One of my favorite bits of 1990’s slang is the phrase “don’t go there,” with “there” usually being an undesirable turn in the conversation — a thorny issue, a dire speculation. The three words became a trendy retort in sitcoms, cable news debates and even a few songs by such diverse artists as British rapper Giggs and Neil Diamond.
Over the last several weeks, I’ve found myself using the phrase in a rather unexpected context: prayer.
As the coronavirus has seethed across the globe, killing some 144,000 and infecting more than two million, I find myself pleading with God to suddenly, miraculously end this nightmare: “No more, Lord. Don’t go there.”
Of course, speculating about the mysteries of God’s will is well above my pay grade. None of us can fathom why he permits evil and suffering, through which (as the Catechism candidly states) “faith in God the Father Almighty can be put to the test” (Catechism of the Catholic Church, 272).
Job took a worthy shot at sussing out divine logic, but after a detailed (and deserved) rebuke from God, he ultimately conceded that he had “spoken but did not understand” (Job 42:3) and “(repented) in dust and ashes” (Job 42:6).
On a journey of both penance and pandemic this Lent, the Scriptures have seemed to stress more than ever that Jesus has every intention of going “there.”
He did just that when Lazarus lay ill, waiting two days to act after receiving word from a bewildered Martha and Mary, who couldn’t believe their brother’s sickness had gone “there” and ended in death (Jn 11:1-44).
When Jesus announced that he planned to travel at last to the sisters’ home in Judea, the disciples warned him against going there: “Rabbi, the Jews were just trying to stone you, and you want to go back there?” (Jn 11:8)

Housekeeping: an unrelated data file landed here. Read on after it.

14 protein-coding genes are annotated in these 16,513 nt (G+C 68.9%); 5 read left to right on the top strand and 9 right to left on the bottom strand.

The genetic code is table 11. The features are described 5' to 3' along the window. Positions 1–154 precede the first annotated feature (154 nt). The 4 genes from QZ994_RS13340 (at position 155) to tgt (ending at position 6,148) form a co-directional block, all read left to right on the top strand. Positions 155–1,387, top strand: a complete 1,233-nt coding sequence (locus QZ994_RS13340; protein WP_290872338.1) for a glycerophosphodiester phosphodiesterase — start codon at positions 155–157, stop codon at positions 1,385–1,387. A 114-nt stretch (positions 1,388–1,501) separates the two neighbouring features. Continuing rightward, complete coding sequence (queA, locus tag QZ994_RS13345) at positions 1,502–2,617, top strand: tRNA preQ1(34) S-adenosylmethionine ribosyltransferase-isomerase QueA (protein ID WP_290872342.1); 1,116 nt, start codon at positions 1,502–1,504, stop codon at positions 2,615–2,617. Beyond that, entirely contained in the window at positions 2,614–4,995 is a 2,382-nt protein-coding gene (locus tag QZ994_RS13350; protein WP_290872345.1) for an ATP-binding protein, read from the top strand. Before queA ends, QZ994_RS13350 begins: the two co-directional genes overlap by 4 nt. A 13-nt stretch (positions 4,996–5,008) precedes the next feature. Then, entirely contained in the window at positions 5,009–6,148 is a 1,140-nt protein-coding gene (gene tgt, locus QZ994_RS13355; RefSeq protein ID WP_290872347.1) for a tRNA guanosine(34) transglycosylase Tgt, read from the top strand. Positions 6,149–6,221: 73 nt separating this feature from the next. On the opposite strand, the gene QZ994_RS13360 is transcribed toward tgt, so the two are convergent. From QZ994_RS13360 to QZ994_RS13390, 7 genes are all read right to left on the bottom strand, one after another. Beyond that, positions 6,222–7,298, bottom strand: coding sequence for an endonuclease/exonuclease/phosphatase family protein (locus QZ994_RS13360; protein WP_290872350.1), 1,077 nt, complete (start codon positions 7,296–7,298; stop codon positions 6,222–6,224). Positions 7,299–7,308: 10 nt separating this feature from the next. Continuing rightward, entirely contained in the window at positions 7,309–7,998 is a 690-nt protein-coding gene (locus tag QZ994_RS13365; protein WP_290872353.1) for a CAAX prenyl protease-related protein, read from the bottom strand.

Horrified that Jesus would ask the stone to be removed from Lazarus’ tomb, Martha gave a practical reason why the Second Person of the Trinity shouldn’t go “there”: “Lord, by now there will be a stench; he has been dead for four days” (Jn 11:39).
Jesus went “there,” to Jerusalem, knowing the palm branches and cries of “hosanna” would quickly turn into Roman whips and demands for his brutal execution.
He went “there” in the Upper Room, transforming bread and wine into his Body and Blood, uniting himself with humanity beyond comprehension.
He went “there” in his Passion and Death, destroying sin “in his body upon the cross, so that free from sin, we might live for righteousness” (1 Pt 2:24).
And he went “there” by rising in glory from the tomb, assuring us of his unbounded love and power.
We all have “theres” in our lives where we’d rather not go: disease, loss, loneliness, poverty, confusion. But in Christ, we know that if those places are on our earthly itinerary, we do not travel to them alone. He walks with us every step of the way, and beyond every “there” waits a home we long to call “here” — forever.
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